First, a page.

Economist Says 1980s Weren't So Terrible

ECONOMIST Richard McKenzie acknowledges that statistics lately have begun to blur in his mind. That's because he's just finished writing the text for a book about the economy in the 1980s - the Reagan era - 400 pages heavy with numbers about growth in output, income distribution, and so on.

The professor at the University of California, Irvine, came to this general conclusion: "The 1980s was a more prosperous decade than people generally give it credit for."

Such a conclusion may delight Republicans in the current election atmosphere. But Professor McKenzie says he's neither Republican nor Democrat, contributes money to neither party, and hasn't even decided which presidential candidate he will vote for in November. In other words, he claims to be striving for nonpartisan analysis. Since many of his numbers end in 1989, they may not be too relevant to the Bush presidency, with its problems of a recession and subsequent slow growth.

Nonetheless, some of his findings are notable:

* National output after inflation grew by nearly a third in the 1980s. That's the equivalent of the entire output of the German economy or two-thirds that of the Japanese economy.

* Real manufacturing output rose 38 percent. The number of manufacturing jobs declined 1.2 million. But that drop is because productivity rose around 4 percent a year and because many firms "outplaced" some jobs, such as truck-driving, to firms in the service sector.

* United States output relative to that of the remainder of the world was about the same in 1989 as in 1980 - 34 percent. That share did decline for much of the postwar world, but not in the 1980s.

* The rich got richer, but so did the poor and the middle class in the 1980s.

On this last point McKenzie is getting into the area of distribution of income, where the statistics can get really complex. Conclusions may vary according to factors selected by the analyst: individual or household income, hourly wages or total income, the time frame, adjustment for family size, and so on.

McKenzie, in a Washington University study, uses two federal surveys of "consuming units" done in 1984 and 1989, in which the people were asked about both income and spending, including a diary of expenditures. (He couldn't track down compatible data for an earlier year.) A unit could be a single person living alone, a household of unrelated people, or a family.He found that the inflation-adjusted before-tax income of the lowest fifth, or quintile, of consumer units jumped dramatically between 1984 and 1 989 - a period of economic expansion. In fact, it increased by a far greater percentage than the before-tax income of the other fifths of the income distribution.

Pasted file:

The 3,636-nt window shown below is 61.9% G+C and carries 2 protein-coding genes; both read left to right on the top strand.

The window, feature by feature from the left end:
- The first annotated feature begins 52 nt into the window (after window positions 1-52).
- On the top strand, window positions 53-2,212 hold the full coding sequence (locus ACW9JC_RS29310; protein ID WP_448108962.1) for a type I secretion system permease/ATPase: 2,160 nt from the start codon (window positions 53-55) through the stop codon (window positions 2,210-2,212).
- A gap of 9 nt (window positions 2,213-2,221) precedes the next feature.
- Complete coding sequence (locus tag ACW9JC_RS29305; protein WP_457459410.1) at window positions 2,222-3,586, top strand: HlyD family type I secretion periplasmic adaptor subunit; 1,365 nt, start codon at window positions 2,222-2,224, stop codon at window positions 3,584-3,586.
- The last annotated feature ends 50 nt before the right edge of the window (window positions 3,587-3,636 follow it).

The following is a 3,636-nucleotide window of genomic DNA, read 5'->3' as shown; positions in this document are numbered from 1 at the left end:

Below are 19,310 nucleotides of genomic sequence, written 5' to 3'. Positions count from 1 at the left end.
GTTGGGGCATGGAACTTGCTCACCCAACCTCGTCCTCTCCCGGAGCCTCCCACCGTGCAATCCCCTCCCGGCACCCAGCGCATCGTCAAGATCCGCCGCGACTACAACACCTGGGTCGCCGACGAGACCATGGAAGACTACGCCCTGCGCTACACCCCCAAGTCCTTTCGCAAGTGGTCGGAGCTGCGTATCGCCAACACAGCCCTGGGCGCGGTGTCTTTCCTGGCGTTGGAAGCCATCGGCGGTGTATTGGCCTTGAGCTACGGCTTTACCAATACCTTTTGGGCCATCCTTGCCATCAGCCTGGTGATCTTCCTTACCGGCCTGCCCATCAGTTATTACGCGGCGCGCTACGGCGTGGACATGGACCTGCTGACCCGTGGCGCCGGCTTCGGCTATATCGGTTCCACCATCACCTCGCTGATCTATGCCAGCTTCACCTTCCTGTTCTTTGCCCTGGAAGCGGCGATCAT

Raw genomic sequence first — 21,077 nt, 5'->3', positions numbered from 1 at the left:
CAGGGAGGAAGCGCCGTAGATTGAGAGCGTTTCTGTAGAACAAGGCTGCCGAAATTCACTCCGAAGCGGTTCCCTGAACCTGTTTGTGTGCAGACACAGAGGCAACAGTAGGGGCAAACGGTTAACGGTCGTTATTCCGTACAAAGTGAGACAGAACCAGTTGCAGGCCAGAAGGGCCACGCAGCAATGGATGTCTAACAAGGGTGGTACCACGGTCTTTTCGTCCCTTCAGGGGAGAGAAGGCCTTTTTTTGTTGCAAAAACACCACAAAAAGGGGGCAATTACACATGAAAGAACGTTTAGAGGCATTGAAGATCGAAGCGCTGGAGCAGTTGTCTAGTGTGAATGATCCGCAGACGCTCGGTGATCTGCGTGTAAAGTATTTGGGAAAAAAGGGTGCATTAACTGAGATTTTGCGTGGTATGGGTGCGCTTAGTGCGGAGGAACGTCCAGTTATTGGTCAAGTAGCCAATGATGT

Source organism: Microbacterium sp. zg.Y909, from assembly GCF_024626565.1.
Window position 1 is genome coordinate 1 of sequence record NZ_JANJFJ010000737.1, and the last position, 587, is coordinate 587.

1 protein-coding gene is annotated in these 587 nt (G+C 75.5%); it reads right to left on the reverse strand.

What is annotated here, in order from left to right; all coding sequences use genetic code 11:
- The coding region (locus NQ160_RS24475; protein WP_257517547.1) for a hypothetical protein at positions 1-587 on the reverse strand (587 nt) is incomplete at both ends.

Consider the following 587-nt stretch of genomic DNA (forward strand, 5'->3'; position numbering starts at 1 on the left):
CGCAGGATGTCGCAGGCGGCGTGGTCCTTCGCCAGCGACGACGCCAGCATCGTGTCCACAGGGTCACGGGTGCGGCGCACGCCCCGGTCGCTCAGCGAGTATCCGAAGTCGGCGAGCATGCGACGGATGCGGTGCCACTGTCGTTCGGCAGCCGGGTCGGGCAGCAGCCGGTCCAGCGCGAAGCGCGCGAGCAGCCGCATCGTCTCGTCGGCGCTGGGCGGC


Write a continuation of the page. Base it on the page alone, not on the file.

Also, in 1984 the lowest income group spent, on a per-capita basis, more than three times its reported income. In 1989, per-capita expenditures by the lowest quintile were higher than they had been five years earlier, but spending declined relative to the group's before-tax income. Nevertheless, this group still spent more than twice its per capita income that year.

How can the poor or near-poor spend more than they earn?

McKenzie has several explanations. Some are students subsidized by higher-income parents. Others are elderly supported by children and friends. Many are retired people, spending their savings. Some of the spending money comes from income that is not reported for fear of tax and legal repercussions. Some people simply habitually underreport their income - perhaps by as much as 20 percent for the poorest fifth, according to one study.

Further, notes McKenzie, poverty is often temporary. People lose their jobs and eventually get new ones. Or they move up the income ladder gradually or suddenly.

McKenzie does note that not all prospered in the 1980s. Those with high school education or less, especially men, were hit hard in that decade. Patrick Corcoran, an economist with Prudential Economics, says this shift is the result of heightened global competition from low-wage workers abroad, not benign neglect under President Reagan. McKenzie says spending on lower-income, disadvantaged people rose in the 1980s.

Because of the complexity of income-distribution numbers, different statistical twists - probably mostly accurate if one-sided - will be given in the campaign. They may be hard to sort out.

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